Why Bad People Killing Themselves Isn’t Victory
There was a high-profile death recently that resulted in the exposure of a topic that is often times mishandled by those who have enough distance to afford that level of carelessness.
The celebrity in question had taken his own life and in an act of convenience — the media (particularly the abominable Daily Mail) hyped up the facts that may have led to his desperate bid to exit the world by his own hand.
He had been convicted of a criminal offense — so grave — that it would require jail time and the assurance that even after serving his sentence — he would never be able to assimilate into society without the residue of shame and badge of dishonor.
The response to his demise was mostly seeped in approval — as his social media platforms took the bullets of curses and abuse from users — who expressed their joy that this person had realized how insignificant his life had become — and rightfully made the only decision that matched his pathetic disposition. Others were enraged at the realization that he had chosen the easy route by relieving himself of the responsibility of his actions.
His memory weirdly filtered into my morning ritual — hours ago — as I lay in bed — sifting through my pending schedule — and then suddenly a wave of discontent devoured my space and all I wanted to do was hide in submission.
I have battled these tendencies all my life — and they stem from childhood trauma — the kind that you can’t quite articulate in essays without the threat of a permanent breakdown.
The scary thing about these episodes is the way it creeps up — without warning — and with the furious intensity that leaves you battered and bruised. You shut down under the pressure of trying to re-group and re-coup all the progress you thought you were making — before the periodic reminder of an illness with no cure.
The better days are longer due to a health-conscious diet and the death of all the vices that couldn’t adequately numb the weight of consciousness. But the battle for survival is ongoing and the frightening aspect of my status is the fact that it isn’t dependent on how great or shitty everything is. I could feel absolutely fantastic despite the reality of being out of work for months and not knowing when the next paycheck will be issued. I could feel like utter crap right after booking an ambitious project that pays way better than I anticipated.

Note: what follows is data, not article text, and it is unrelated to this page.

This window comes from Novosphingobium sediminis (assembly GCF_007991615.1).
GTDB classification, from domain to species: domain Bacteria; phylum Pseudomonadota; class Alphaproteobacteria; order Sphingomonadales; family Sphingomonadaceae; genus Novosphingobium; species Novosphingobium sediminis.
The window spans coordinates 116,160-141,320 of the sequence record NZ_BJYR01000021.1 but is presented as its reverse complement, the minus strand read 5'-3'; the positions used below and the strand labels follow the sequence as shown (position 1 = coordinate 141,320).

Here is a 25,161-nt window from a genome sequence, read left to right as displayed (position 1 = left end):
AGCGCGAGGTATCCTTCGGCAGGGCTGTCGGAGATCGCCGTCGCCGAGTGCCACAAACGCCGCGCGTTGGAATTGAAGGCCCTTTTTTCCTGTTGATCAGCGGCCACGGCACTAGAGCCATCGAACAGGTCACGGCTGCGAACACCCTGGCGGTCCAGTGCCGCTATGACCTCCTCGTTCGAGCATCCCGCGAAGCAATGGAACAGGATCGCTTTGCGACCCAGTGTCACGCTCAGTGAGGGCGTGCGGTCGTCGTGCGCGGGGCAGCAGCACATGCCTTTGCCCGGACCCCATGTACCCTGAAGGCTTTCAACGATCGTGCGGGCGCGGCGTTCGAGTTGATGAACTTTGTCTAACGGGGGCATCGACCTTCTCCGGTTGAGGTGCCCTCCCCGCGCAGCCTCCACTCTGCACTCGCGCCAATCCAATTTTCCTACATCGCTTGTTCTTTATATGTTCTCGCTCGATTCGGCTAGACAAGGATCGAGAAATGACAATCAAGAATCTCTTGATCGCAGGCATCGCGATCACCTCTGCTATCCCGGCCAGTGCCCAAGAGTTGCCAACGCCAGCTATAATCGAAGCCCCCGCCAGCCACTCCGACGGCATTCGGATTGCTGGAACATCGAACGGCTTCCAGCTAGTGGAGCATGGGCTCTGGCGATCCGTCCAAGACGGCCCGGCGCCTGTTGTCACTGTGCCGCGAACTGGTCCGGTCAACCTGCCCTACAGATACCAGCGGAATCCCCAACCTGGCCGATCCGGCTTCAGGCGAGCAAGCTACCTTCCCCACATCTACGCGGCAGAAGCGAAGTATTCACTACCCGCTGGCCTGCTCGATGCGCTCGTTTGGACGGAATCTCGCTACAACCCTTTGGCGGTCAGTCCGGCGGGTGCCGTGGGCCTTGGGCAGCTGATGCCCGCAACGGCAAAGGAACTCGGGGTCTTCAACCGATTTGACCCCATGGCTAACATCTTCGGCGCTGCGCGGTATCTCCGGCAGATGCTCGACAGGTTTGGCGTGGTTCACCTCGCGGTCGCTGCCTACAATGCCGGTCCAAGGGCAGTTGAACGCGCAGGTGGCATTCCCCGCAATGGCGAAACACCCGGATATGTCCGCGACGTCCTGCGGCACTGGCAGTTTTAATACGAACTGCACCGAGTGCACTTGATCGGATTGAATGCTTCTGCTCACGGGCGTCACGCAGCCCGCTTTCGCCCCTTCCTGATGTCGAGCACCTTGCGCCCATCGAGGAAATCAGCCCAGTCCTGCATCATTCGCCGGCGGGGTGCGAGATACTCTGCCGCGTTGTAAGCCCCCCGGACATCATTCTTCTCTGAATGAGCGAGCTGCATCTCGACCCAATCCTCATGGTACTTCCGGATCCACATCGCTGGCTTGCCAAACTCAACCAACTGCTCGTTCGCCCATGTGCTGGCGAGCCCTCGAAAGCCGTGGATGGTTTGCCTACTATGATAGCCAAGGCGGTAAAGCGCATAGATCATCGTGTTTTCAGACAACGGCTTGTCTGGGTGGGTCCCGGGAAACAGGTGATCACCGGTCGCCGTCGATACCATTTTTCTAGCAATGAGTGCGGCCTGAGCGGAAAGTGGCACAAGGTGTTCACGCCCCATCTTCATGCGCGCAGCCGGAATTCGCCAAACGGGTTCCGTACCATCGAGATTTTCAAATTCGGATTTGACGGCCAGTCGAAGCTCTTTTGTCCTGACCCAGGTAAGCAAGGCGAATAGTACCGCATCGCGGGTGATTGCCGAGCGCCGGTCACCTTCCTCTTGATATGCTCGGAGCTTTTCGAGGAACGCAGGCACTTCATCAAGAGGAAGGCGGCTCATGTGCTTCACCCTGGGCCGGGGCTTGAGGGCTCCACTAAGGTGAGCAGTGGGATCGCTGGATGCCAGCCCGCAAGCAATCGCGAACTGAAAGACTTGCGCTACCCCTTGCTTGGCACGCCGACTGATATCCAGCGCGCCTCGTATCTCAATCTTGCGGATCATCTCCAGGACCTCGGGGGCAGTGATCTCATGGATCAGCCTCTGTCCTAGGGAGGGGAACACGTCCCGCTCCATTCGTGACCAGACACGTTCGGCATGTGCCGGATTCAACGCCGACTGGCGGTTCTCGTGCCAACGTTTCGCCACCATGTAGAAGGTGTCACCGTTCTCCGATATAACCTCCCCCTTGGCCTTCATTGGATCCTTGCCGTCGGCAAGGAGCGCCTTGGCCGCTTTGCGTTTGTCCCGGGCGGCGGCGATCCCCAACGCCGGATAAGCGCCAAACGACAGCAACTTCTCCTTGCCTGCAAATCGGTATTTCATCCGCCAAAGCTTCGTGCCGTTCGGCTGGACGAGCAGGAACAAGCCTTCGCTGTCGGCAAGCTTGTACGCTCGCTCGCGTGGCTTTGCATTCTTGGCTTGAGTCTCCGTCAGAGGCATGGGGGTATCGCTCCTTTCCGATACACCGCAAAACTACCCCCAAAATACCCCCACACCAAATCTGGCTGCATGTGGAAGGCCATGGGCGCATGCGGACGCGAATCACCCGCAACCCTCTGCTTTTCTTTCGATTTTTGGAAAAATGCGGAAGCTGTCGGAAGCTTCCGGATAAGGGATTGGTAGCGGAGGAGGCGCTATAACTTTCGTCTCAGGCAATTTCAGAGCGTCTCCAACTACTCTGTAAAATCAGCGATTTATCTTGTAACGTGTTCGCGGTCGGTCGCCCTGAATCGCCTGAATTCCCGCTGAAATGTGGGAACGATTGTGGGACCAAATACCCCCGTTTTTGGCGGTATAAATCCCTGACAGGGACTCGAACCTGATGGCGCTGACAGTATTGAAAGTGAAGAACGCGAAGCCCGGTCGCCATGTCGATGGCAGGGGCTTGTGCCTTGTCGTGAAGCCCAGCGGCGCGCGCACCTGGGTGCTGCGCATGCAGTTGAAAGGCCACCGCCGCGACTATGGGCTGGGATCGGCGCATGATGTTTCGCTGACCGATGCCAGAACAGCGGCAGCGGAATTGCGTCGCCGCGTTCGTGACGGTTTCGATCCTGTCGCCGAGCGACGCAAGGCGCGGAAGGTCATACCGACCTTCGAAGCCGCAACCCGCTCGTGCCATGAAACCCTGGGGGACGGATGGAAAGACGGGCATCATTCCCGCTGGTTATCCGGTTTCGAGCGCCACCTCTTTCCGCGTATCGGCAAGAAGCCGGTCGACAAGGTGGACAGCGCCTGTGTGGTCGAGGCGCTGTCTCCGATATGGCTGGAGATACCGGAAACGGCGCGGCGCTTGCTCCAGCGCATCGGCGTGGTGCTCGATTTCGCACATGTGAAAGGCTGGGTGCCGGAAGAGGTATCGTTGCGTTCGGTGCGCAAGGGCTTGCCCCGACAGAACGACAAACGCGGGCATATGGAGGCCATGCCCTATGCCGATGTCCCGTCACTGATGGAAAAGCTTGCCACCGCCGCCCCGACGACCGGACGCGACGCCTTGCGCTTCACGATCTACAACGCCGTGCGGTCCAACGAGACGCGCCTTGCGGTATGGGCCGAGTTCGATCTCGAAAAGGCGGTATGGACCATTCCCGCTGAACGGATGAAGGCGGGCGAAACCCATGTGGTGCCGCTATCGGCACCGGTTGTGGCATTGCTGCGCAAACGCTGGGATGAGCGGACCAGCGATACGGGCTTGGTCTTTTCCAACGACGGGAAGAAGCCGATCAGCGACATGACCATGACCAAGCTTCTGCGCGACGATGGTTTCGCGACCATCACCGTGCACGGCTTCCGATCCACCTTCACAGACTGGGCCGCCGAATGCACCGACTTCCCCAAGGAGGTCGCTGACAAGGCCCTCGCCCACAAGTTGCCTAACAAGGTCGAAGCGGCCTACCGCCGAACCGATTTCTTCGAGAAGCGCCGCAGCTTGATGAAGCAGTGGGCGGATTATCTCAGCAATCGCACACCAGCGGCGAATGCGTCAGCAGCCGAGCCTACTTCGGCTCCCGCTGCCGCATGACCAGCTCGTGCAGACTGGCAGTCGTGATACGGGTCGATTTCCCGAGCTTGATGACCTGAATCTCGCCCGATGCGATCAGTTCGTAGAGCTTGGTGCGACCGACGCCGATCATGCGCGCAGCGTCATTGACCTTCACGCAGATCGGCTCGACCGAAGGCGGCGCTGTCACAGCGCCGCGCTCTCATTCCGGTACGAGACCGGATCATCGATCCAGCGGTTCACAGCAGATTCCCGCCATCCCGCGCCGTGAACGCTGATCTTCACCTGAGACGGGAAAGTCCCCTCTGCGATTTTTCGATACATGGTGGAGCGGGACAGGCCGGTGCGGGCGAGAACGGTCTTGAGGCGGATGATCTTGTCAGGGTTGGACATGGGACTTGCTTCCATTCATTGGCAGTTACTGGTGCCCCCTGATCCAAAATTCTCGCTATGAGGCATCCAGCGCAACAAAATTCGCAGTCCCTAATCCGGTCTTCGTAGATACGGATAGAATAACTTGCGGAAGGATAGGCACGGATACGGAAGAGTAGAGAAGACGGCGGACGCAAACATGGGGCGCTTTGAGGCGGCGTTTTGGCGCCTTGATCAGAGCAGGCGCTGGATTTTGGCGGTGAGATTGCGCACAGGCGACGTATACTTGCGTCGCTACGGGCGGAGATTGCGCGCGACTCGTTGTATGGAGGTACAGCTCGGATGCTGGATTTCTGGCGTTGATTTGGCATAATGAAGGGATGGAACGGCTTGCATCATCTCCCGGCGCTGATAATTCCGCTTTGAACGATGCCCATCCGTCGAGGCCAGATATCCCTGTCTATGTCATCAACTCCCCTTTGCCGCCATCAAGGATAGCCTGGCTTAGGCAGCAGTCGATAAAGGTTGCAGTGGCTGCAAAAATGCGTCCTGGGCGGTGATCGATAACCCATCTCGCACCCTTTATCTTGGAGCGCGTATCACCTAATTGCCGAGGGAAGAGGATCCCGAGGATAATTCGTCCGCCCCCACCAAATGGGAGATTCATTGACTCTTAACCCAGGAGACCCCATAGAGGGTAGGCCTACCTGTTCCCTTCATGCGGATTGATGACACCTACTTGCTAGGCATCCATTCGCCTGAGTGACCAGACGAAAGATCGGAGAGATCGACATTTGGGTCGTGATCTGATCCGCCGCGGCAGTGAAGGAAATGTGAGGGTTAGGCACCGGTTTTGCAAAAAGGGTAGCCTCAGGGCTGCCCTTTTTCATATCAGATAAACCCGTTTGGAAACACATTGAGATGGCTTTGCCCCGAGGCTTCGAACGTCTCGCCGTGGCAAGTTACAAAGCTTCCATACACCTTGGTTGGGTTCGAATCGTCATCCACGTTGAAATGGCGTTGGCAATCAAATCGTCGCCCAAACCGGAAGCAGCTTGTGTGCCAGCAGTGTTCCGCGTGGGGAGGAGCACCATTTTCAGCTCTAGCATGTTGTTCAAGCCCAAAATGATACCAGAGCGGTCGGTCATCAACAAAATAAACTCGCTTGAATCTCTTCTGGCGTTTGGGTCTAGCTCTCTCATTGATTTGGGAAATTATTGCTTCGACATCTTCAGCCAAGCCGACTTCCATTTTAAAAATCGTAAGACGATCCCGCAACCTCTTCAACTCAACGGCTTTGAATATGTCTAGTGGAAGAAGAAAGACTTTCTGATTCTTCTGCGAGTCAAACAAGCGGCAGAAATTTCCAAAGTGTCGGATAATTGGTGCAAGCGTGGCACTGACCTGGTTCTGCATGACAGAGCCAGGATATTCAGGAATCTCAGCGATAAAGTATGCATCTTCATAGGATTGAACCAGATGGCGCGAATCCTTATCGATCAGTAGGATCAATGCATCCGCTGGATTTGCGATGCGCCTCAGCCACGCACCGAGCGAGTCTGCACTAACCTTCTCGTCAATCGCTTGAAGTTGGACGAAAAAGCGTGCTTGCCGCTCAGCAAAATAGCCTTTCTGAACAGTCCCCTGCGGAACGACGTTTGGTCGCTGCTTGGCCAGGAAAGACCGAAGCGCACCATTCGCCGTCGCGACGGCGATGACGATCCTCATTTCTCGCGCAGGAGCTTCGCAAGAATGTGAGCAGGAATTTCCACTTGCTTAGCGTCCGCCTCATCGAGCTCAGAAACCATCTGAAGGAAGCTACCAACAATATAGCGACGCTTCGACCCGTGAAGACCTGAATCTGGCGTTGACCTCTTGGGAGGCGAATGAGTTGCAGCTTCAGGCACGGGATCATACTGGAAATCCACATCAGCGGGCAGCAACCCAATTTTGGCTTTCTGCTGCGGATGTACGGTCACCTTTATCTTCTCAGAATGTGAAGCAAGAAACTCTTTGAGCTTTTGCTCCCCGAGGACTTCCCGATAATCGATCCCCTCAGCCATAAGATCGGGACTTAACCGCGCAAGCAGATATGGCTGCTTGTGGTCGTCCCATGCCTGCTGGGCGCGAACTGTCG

The point is that bad people killing themselves is no victory because suicide is a response to a mental deficiency.
For those who think that there’s a formula in place that randomly entices victims to choose this option as a way to “make a statement” or erect a permanent escape route from the consequences of bad behavior — your assumptions are woefully misguided.
Killing yourself is a violent way to assuage the demons that tormented you for being vulnerably susceptible to the impact of your humanness — through no fault of your own. The fibers of neglect — constantly demand more than you’re able to provide — and your pursuit to rise to the occasion is what renders you defenseless and almost beyond help.
This is why — you’re forced to live with this burden to the best of your ability and to the point of flawed perfection. You master how to suffer in silence— while your output gives the impression of something vastly different and normal. And of course when shit hits the fan and everyone knows you’re going through hell — it’s easier for them to assume the worst.
When the worst happens — they assign it to the latest battle when it was really the culmination of all the ingredients coming to a boil — and then spilling over to create the everlasting mess.
It’s human nature to want to understand the complex stuff and when impatience steps in — we casually gather the pieces and force them into boxes that can’t quite receive the edges or shapes we didn’t design.
Suicide is brutal — and that means that it needs to be observed with astute consideration for the ones who breathed their last breath with the anticipation that they will finally be released from the bondage of always being tempted with the rapturous opportunity of letting out that last breath.
It’s not a peaceful calling or even remotely dramatic. It’s just deafeningly empty.